Lynch places 12th in challenge race

Coming off a 35:17.8 time for a five-mile challenge race conducted by the Alley Pond Striders, Collin Lynch will take a short journey to East Meadow, Long Island this weekend.

The purpose will be to compete in a race on Long Island Marathon day. He is not going to run the complete marathon distance of 26.2 miles but intends to compete in two races, the 10K and the mile on the same course as the marathon. His goal is to go under 14 minutes.

His strategy is to go out for a fast start. Once he gets that fast start, he will be all right, as Lynch explained.

Originally from Trinidad, Lynch used the Alley Pond Park race as a challenge and a prep race for the future.

The race in Bayside marked his first for the season. Lynch placed 12th overall in a field of 175 finishers in the second big race in Queens this year behind a very huge event in Flushing Meadow Corona Park earlier in the year.

“This race helped me because it was a challenging race, and I like the hills,” said Lynch. “I’m impressed with the facilities here and with my time,” he added.

The initial four-place finishers were the ‘class of the field’ as they were about three minutes apart. Then the rest of the field was close and tight with runners battling each other down through the stretch and at the finish line.

Lynch, who did not attend high school in New York, but at Trinity in Trinidad, indulged in cricket, soccer and running. His running specialties were in the 400 and 800 meters.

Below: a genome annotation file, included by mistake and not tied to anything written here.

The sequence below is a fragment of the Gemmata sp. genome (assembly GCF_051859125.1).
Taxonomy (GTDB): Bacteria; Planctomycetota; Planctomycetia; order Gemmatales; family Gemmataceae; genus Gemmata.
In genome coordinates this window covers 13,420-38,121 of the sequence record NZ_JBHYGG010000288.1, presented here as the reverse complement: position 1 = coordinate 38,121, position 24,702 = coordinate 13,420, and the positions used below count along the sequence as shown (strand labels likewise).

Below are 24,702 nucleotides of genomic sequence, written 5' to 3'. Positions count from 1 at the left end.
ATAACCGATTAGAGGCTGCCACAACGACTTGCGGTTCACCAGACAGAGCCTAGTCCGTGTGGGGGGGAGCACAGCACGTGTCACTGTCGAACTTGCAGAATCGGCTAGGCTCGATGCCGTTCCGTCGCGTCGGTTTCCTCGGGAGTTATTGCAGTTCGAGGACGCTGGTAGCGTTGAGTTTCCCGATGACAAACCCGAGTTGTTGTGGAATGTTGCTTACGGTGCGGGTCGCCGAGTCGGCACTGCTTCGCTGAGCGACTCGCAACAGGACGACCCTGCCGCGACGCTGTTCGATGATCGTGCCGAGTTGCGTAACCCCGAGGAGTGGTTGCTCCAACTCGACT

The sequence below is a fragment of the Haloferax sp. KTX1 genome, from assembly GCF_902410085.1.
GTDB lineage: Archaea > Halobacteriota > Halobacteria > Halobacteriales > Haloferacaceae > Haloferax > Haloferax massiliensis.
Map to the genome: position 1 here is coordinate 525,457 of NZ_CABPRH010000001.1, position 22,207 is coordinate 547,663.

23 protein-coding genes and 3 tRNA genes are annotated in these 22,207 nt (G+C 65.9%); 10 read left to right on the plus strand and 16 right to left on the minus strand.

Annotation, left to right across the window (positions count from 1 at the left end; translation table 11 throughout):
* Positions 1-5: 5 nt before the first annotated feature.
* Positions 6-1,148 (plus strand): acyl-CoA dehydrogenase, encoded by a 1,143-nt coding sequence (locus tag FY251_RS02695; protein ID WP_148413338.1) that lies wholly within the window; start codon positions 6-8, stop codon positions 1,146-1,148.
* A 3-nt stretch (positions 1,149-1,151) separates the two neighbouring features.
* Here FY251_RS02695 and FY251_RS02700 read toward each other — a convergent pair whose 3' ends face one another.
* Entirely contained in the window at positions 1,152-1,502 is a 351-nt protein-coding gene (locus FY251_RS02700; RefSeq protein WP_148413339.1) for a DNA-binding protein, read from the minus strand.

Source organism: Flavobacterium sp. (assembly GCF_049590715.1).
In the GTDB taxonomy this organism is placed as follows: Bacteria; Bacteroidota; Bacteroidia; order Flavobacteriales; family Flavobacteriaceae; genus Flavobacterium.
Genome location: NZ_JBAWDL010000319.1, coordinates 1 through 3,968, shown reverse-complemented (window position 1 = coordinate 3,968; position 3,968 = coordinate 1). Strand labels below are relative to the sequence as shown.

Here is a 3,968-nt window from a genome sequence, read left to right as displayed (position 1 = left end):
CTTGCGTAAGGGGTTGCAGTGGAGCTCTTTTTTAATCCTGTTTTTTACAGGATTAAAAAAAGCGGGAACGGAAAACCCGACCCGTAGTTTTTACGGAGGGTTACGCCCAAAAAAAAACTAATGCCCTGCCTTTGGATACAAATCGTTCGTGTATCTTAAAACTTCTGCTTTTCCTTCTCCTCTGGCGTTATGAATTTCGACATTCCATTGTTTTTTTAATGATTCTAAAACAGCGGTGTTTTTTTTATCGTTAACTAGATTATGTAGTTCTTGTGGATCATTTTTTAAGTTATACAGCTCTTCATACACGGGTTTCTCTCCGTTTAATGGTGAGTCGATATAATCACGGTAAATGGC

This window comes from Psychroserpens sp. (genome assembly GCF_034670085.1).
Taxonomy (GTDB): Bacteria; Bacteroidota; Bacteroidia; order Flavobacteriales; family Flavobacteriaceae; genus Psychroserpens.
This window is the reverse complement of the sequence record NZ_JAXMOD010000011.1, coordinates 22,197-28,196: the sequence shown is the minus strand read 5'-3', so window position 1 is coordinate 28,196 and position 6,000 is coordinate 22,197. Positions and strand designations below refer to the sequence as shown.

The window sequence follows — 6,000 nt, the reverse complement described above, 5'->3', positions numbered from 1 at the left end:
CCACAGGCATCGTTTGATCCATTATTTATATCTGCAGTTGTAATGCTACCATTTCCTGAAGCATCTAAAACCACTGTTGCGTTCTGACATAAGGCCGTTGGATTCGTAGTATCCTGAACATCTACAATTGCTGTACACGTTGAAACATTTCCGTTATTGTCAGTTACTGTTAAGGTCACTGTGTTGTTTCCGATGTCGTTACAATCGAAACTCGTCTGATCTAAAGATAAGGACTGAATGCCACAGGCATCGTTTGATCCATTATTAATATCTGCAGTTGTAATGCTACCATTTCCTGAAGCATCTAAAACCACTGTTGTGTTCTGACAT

“I really liked running and took it up at a young age for there wasn’t any physical contact in track,” he explained after his Alley Pond race. “After high school I attended New Paltz College where I was on the cross country team running competitively.

Contrasting running in Trinidad with running in the United States, he said, “when I came here I had to change my whole running scheme. Here, I had to be strong and concentrate more so while running.”

In the Alley Pond Challenge, he could not go out too fast, because if he did he would have burned himself. Usually, he goes out at a 6:01 pace, but instead he turned in a slow 6:50 one, because the course was very challenging, and very hilly from the first mile on.

“Running like this helped me a lot and made me a better runner,” he went on. “But I ran on a good course in my first ever race here.”

Lynch is working hard on his speed and runs about 25 miles a week in Forest Park, Queens, two miles from his house.

He came to the United States in 1984 at the age of 21 years and one year later took up cross country running.

“I’ve (run) in a lot of marathons and run in ultra marathons,” he added. “But now I am concentrating on shorter distance events. I’ve done a lot of races in Long Island and in Central Park.”